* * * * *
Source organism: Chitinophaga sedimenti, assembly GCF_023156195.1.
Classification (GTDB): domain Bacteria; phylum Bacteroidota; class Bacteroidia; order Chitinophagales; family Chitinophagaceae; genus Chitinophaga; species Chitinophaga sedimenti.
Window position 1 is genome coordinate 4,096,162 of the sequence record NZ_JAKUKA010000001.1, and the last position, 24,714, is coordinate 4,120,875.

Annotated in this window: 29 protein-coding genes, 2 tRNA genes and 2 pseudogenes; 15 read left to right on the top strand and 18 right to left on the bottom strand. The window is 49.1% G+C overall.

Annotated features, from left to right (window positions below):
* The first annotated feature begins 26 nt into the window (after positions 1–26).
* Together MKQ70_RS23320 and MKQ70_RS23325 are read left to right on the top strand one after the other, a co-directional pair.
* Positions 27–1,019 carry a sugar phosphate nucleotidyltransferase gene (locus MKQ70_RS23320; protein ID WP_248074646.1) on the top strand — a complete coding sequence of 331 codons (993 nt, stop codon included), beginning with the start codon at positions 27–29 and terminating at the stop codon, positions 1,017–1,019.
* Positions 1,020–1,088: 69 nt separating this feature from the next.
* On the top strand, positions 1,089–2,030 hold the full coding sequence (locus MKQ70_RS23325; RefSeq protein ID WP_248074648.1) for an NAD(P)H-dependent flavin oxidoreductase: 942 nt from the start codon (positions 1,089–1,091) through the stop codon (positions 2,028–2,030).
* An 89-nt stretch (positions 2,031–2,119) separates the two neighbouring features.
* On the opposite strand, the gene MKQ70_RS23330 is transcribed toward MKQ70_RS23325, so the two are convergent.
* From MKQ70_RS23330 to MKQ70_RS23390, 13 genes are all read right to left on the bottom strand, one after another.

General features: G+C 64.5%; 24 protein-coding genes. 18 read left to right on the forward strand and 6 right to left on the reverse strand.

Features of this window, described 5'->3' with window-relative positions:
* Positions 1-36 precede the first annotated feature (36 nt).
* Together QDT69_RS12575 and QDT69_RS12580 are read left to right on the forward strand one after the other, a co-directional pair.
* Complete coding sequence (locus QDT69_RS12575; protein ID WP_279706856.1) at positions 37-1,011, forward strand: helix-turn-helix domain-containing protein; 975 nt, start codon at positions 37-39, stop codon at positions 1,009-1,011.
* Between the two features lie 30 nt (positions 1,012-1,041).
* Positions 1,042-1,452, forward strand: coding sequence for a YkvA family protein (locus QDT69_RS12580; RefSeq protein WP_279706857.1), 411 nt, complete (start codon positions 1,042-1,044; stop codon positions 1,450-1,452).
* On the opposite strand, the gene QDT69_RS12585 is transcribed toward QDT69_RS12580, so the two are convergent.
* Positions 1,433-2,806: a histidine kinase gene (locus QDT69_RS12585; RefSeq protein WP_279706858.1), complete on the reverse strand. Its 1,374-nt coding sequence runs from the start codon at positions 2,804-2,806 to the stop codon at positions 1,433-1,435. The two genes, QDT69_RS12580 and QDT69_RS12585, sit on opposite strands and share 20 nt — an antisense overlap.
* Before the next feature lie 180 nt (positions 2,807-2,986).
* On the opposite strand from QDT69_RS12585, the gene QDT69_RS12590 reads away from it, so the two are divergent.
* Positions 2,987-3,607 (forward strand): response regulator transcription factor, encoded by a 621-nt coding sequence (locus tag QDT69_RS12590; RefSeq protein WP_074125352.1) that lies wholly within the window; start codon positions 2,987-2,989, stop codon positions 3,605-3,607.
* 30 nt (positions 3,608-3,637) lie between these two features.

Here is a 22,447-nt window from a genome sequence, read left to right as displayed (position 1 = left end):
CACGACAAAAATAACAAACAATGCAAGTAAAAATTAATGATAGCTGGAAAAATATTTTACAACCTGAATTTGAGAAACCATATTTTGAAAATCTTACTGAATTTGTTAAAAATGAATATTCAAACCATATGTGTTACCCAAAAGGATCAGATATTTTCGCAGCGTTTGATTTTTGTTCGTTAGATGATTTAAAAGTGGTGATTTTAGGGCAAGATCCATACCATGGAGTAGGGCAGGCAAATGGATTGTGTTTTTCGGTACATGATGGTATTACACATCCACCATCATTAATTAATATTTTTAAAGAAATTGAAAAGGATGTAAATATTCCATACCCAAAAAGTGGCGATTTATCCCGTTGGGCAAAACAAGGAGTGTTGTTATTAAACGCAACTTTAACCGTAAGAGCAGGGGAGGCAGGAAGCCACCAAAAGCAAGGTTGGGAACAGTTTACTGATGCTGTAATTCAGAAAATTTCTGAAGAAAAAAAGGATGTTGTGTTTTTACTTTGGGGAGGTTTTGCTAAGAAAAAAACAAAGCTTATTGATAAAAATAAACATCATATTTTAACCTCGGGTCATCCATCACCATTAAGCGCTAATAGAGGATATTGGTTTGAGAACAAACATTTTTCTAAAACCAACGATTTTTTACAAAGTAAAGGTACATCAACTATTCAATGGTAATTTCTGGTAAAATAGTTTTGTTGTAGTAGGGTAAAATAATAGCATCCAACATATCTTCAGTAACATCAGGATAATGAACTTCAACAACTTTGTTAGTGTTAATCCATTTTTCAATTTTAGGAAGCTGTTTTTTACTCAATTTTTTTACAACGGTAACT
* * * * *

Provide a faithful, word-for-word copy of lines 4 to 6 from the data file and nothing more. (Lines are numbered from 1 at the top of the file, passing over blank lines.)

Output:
Annotated in this window: 29 protein-coding genes, 2 tRNA genes and 2 pseudogenes; 15 read left to right on the top strand and 18 right to left on the bottom strand. The window is 49.1% G+C overall.

Annotated features, from left to right (window positions below):
* The first annotated feature begins 26 nt into the window (after positions 1–26).